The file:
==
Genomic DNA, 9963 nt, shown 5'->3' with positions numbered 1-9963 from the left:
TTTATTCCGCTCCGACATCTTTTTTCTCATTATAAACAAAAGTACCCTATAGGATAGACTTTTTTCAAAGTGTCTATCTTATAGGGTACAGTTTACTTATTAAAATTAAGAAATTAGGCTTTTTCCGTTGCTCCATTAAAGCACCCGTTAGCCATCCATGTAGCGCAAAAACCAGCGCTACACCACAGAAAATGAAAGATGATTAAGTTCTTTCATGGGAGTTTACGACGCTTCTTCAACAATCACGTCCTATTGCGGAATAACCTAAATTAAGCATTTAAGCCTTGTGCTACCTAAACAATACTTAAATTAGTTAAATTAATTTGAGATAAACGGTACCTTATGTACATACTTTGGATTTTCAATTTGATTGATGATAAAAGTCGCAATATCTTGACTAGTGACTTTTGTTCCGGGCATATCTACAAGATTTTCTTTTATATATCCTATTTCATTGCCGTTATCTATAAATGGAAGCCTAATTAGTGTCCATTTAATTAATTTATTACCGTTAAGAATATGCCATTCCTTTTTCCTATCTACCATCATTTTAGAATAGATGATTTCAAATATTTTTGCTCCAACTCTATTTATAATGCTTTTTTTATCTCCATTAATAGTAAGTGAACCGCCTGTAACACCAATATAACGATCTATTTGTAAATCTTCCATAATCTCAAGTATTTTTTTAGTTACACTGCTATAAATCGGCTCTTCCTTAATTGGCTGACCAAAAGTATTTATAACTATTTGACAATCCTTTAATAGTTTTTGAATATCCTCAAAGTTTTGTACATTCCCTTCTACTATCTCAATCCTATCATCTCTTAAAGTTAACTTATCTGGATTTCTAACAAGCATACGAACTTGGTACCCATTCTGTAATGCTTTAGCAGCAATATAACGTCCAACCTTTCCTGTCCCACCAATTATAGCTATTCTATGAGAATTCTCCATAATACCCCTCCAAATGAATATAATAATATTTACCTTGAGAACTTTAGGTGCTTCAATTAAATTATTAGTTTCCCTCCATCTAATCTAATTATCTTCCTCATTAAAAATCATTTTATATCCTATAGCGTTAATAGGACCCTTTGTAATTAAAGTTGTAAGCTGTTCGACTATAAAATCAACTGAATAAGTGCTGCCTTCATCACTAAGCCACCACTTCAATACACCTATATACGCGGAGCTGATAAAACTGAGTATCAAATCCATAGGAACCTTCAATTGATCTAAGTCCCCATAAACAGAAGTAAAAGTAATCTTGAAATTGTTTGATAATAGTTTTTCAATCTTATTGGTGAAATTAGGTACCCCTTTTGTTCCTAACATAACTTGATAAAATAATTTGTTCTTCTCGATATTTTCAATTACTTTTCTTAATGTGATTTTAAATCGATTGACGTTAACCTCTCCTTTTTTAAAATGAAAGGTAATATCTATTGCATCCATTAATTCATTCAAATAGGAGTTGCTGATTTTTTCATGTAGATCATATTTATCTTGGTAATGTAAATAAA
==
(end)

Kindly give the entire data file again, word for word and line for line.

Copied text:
Genomic DNA, 9963 nt, shown 5'->3' with positions numbered 1-9963 from the left:
TTTATTCCGCTCCGACATCTTTTTTCTCATTATAAACAAAAGTACCCTATAGGATAGACTTTTTTCAAAGTGTCTATCTTATAGGGTACAGTTTACTTATTAAAATTAAGAAATTAGGCTTTTTCCGTTGCTCCATTAAAGCACCCGTTAGCCATCCATGTAGCGCAAAAACCAGCGCTACACCACAGAAAATGAAAGATGATTAAGTTCTTTCATGGGAGTTTACGACGCTTCTTCAACAATCACGTCCTATTGCGGAATAACCTAAATTAAGCATTTAAGCCTTGTGCTACCTAAACAATACTTAAATTAGTTAAATTAATTTGAGATAAACGGTACCTTATGTACATACTTTGGATTTTCAATTTGATTGATGATAAAAGTCGCAATATCTTGACTAGTGACTTTTGTTCCGGGCATATCTACAAGATTTTCTTTTATATATCCTATTTCATTGCCGTTATCTATAAATGGAAGCCTAATTAGTGTCCATTTAATTAATTTATTACCGTTAAGAATATGCCATTCCTTTTTCCTATCTACCATCATTTTAGAATAGATGATTTCAAATATTTTTGCTCCAACTCTATTTATAATGCTTTTTTTATCTCCATTAATAGTAAGTGAACCGCCTGTAACACCAATATAACGATCTATTTGTAAATCTTCCATAATCTCAAGTATTTTTTTAGTTACACTGCTATAAATCGGCTCTTCCTTAATTGGCTGACCAAAAGTATTTATAACTATTTGACAATCCTTTAATAGTTTTTGAATATCCTCAAAGTTTTGTACATTCCCTTCTACTATCTCAATCCTATCATCTCTTAAAGTTAACTTATCTGGATTTCTAACAAGCATACGAACTTGGTACCCATTCTGTAATGCTTTAGCAGCAATATAACGTCCAACCTTTCCTGTCCCACCAATTATAGCTATTCTATGAGAATTCTCCATAATACCCCTCCAAATGAATATAATAATATTTACCTTGAGAACTTTAGGTGCTTCAATTAAATTATTAGTTTCCCTCCATCTAATCTAATTATCTTCCTCATTAAAAATCATTTTATATCCTATAGCGTTAATAGGACCCTTTGTAATTAAAGTTGTAAGCTGTTCGACTATAAAATCAACTGAATAAGTGCTGCCTTCATCACTAAGCCACCACTTCAATACACCTATATACGCGGAGCTGATAAAACTGAGTATCAAATCCATAGGAACCTTCAATTGATCTAAGTCCCCATAAACAGAAGTAAAAGTAATCTTGAAATTGTTTGATAATAGTTTTTCAATCTTATTGGTGAAATTAGGTACCCCTTTTGTTCCTAACATAACTTGATAAAATAATTTGTTCTTCTCGATATTTTCAATTACTTTTCTTAATGTGATTTTAAATCGATTGACGTTAACCTCTCCTTTTTTAAAATGAAAGGTAATATCTATTGCATCCATTAATTCATTCAAATAGGAGTTGCTGATTTTTTCATGTAGATCATATTTATCTTGGTAATGTAAATAAA